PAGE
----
The double A-side was the B-Cal riffing Fly The Flag (“We’ll take more care of them/and we’ll flyyyyyy the flaaaaaaag!”). And bonus points for being released on RAK.

Scotland had their biggest hit with the BA Robertson-penned, comedy-flavoured We Have A Dream, while Northern Ireland weighed in with the oft-overlooked, Dana-assisted Yer Man (“When Yer Man gets the ball, Northern Ireland has it all!”).

Now we’ve got a bone to pick with clip show compilers, cos they keep showing the slow, ballady B-side of this record (When We Are Far From Home) instead of the uptempo Jossy’s Giantsesque A-side (“We’ve got the whole world at our feet/There’s not a single team that we can’t beat/They’ll all be dancing in the street/Cos we’ve got the whole world at our feet!”).

Why they made a video for the B-side, we have no idea, but sort these things out, please. Mention also to Scotland for Big Trip To Mexico, but not for Northern Ireland as we can’t remember their record. But alas we didn’t forget Peter ‘Pete Beale’ Dean’s I Can’t Get A Ticket For The World Cup Final. Didn’t chart, amazingly.

Not a World Cup record, but this effort from Euro 88 just manages to sneak under the wire. Billed in actual fact to ‘The England Football Team Featuring The Sound Of Stock, Aitken, Waterman’, close listening reveals no discernable footballers on this record, and we reckon it was just Mike, Matt and Pete with their voices multiplied to make it sound like two dozen. Magnificent video, however, the highlight being Tony Adams piloting a speedboat, and a memorable performance on Wogan, with the team in nasty Umbro tracksuits on a load of fitness equipment – Waddle on exercise bike etc. They could face any stormy weather, just as long as they could play together, be together.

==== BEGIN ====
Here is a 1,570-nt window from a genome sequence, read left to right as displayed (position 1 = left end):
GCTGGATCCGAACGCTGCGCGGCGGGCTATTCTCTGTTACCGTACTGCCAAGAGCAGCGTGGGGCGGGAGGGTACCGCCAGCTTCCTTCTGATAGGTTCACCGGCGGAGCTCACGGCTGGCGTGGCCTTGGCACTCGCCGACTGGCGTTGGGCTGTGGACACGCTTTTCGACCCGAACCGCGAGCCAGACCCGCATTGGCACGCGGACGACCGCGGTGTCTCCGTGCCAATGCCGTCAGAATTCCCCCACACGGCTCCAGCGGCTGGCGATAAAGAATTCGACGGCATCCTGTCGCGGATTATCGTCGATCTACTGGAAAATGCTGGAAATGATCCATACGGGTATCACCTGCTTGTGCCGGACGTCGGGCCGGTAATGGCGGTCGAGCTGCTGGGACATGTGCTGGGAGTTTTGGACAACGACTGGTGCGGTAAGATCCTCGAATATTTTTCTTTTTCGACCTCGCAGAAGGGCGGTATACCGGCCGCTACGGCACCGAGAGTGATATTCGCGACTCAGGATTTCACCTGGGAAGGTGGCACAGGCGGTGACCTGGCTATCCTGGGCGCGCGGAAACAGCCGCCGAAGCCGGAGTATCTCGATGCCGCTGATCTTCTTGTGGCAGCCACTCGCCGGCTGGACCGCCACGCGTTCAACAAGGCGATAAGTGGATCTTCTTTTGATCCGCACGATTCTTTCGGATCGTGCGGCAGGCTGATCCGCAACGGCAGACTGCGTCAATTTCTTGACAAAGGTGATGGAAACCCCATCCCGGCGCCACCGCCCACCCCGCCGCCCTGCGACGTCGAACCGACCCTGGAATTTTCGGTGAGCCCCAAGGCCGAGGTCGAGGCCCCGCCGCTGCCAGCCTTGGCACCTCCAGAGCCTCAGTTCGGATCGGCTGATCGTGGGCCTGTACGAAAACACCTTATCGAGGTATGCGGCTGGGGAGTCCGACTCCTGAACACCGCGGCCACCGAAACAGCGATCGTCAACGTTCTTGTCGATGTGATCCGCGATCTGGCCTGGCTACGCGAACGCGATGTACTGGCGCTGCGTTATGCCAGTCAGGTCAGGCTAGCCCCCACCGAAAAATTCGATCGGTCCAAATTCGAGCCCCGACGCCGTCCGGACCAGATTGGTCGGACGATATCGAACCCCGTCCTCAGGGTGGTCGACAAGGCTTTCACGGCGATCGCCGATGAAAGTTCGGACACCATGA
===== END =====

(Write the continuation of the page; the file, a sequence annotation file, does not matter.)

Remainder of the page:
Yes, yes, Keith Bloody Allen might drone on about how it was originally ‘provocatively’ going to be called E For England, but only he gives a toss about shite ideas like that. The greatest ever football record by default, yes, and it did nick Stephen and Gillian’s theme to Making Out, but still ace, if only because of the effortless cool of the video (note Barnes in non-England Adidas top, which would never be allowed now) compared with Allen’s later Look Everybody We’re Being Ironic efforts, viz England’s Irie (“I live in a land of class hypocrisy, we’re going to win the National Lottery” – oh purlease) and the gloriously off-the-case Fat Les, a sort of shite football version of the KLF aimed exclusively at Crispin and Jasper down the Groucho. Oddly, Ken Wolstenholme re-recorded *that* commentary for WiM, getting the words wrong, then moaned about it. See also the 12″ with the line ‘Call the carabinieri’ (do you see?) which we like best.

Scotland meanwhile pitched up with the godawful unreconstructed Say It With Pride (“We’re gonna walk tall in the sun!”) which sounded a charity record and had people like Fish and, eurgh, Runrig on it.

And Ireland did We’re On The March With Jackie’s Army, which had Jack Charlton barking his football philosophy all over it and Clannad going ‘Ole, ole, ole…’



  1. David Smith

    June 14, 2010 at 6:32 am

    It was British Airways who did Fly the Flag – B-Cal were too busy ripping off the Beach Boys…

  2. Glenn A

    June 14, 2010 at 10:10 pm

    Perhaps the 1986 England World Cup song was released at a period when interest in football was at an all time low and couldn’t even reach the Top 50. Football was about as cool as admitting to watching Crossroads- you just didn’t admit to it in certain circles. Thankfully those days are gone.

  3. Matthew Rudd

    June 18, 2010 at 12:14 pm

    Reginald Dwight played on Back Home.